Steven Spurrier, Who Upended Wine World With a Tasting, Dies at 79

Steven Spurrier, Who Upended Wine World With a Tasting, Dies at 79

Mr. Spurrier used the tasting for various careers in the wine field, with both triumphs and failures.

With the Caves de la Madeleine store and the L’Académie du Vin school as a base, he built a successful mini-empire in and around Paris. By 1980 he had opened two wine bars, Bistrot à Vin and The Blue Fox, and a restaurant, Moulin du Village.

Other programs didn’t work. A plan for a wholesale wine cellar was an expensive mistake, and while efforts to open L’Académie du Vins’ remote outposts initially succeeded, they did not end well.

There were tax problems in France. As Mr. Spurrier put it in Steven Spurrier: Wine, An Attitude to Life, a treatise published in 2018, “The Spurrier House of Cards should collapse in 1988.”

When Mr Spurrier returned to London with his wife Bella and their two children in 1990, he tried to revive his career. He was a tireless traveler, lecturing on wine and advising airlines on what to serve passengers. He wrote a number of wine books and in 1993 began a long association with Decanter, a UK consumer magazine that wrote columns and conducted tastings.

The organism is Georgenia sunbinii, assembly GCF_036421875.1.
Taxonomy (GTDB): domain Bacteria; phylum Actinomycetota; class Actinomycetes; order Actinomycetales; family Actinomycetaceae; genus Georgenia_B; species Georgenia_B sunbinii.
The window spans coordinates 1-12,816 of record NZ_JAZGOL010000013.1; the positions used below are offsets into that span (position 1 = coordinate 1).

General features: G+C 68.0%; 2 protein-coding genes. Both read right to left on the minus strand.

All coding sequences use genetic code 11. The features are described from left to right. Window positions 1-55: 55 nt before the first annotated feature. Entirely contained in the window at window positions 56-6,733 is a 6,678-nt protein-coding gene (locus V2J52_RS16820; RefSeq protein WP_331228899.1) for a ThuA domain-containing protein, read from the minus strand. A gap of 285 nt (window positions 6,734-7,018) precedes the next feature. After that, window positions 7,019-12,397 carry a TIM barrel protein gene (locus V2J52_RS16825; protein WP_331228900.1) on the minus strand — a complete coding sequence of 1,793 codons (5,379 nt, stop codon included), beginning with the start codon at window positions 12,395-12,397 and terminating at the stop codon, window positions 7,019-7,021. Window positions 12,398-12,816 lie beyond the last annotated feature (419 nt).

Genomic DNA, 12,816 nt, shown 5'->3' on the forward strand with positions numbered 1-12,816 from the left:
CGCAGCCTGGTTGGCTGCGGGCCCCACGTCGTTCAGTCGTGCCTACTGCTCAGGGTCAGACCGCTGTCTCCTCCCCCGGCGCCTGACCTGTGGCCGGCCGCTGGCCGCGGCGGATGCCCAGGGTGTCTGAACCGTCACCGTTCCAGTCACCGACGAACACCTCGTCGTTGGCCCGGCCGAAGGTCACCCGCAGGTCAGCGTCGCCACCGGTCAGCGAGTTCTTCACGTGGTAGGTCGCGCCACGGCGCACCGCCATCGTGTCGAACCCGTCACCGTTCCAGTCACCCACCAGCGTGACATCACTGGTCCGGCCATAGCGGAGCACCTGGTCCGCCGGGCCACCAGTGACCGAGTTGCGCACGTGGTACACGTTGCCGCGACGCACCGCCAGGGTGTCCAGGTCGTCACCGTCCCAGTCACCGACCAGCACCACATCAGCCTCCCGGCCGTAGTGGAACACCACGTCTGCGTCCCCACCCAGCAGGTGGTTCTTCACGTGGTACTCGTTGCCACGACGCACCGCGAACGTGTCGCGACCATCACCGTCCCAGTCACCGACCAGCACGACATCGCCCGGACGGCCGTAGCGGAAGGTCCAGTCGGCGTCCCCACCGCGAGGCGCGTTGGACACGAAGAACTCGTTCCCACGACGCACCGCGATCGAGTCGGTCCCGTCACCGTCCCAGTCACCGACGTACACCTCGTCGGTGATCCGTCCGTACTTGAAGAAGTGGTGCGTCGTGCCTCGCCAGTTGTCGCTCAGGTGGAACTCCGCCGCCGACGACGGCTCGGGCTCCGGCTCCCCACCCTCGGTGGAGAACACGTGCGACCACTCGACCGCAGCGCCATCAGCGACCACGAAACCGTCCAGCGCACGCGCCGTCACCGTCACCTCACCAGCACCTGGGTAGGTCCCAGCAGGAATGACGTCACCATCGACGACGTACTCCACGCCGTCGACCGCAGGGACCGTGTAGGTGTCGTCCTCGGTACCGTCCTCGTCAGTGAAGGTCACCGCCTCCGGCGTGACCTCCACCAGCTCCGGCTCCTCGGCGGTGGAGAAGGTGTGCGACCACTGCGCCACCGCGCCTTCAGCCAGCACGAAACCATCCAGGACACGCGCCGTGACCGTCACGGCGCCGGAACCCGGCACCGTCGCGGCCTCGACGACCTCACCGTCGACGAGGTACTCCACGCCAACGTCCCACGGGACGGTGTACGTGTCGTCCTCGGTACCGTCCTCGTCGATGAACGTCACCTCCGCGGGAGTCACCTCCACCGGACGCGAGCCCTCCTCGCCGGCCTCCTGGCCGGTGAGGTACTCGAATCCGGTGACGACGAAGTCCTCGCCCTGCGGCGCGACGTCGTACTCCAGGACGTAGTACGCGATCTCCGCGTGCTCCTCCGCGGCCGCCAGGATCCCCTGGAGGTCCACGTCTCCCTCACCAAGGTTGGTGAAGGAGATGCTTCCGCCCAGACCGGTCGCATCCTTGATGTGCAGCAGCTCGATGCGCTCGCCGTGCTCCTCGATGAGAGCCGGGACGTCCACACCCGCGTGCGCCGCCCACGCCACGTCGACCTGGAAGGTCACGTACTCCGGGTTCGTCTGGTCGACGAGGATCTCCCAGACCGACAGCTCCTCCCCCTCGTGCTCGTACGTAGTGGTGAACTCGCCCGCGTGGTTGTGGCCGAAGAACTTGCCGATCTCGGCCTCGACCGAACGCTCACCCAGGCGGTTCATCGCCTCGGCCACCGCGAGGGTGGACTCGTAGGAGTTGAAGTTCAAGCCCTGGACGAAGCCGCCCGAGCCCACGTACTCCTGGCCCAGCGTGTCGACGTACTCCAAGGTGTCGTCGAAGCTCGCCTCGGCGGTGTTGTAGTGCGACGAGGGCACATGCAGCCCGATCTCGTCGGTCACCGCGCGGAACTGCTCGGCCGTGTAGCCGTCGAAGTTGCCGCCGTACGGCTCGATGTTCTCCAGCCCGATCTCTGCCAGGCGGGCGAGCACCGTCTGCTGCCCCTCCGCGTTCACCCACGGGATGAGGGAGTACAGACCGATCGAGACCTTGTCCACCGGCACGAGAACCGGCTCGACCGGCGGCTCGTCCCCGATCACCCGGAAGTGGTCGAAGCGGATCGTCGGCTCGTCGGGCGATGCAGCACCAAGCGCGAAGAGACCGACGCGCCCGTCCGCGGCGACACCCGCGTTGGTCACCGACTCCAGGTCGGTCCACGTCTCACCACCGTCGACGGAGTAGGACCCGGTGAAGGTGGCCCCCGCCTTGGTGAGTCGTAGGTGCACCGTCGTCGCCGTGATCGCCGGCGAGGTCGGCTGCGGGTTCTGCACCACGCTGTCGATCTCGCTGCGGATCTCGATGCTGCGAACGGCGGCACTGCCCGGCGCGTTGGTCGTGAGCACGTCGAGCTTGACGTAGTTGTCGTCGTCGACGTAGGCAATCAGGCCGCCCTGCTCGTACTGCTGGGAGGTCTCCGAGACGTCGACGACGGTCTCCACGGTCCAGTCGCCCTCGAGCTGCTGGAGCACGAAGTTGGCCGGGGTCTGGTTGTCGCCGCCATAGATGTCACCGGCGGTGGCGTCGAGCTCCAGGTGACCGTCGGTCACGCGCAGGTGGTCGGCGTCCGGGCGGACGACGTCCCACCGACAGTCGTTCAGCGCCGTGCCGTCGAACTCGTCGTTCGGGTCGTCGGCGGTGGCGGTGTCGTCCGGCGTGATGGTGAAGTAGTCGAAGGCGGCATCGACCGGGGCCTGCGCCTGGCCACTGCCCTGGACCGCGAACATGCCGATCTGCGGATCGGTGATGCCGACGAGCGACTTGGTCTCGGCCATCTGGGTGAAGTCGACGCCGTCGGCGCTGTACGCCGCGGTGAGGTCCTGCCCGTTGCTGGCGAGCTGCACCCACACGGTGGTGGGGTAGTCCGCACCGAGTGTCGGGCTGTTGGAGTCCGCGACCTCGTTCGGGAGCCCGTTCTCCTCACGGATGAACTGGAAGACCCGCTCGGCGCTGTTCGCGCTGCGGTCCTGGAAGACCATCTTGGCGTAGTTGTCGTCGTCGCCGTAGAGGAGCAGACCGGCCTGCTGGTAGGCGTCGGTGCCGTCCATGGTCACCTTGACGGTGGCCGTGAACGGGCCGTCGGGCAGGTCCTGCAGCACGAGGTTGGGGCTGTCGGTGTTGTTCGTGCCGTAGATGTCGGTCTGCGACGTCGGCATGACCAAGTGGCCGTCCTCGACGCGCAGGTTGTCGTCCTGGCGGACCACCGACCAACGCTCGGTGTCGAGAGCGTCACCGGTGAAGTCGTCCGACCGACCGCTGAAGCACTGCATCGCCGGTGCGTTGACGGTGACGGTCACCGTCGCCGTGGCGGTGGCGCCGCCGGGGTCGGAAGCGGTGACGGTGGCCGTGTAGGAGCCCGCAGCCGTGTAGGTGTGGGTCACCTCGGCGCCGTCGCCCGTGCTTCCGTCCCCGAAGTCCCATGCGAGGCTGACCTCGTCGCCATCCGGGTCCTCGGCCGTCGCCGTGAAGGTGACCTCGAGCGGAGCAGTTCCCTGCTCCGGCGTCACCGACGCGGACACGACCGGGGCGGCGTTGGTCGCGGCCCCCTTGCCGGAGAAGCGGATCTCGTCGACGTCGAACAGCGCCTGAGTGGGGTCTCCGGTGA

Steven Spurrier was born on October 5, 1941 to John and Pamela Spurrier in Cambridge, England. His father, a tank officer during World War II, subsequently joined his family’s sand and gravel business in Derbyshire, which boomed with post-war construction.

Steven attended rugby, boarding school, and the London School of Economics. He was an indifferent student more interested in art, jazz, and wine.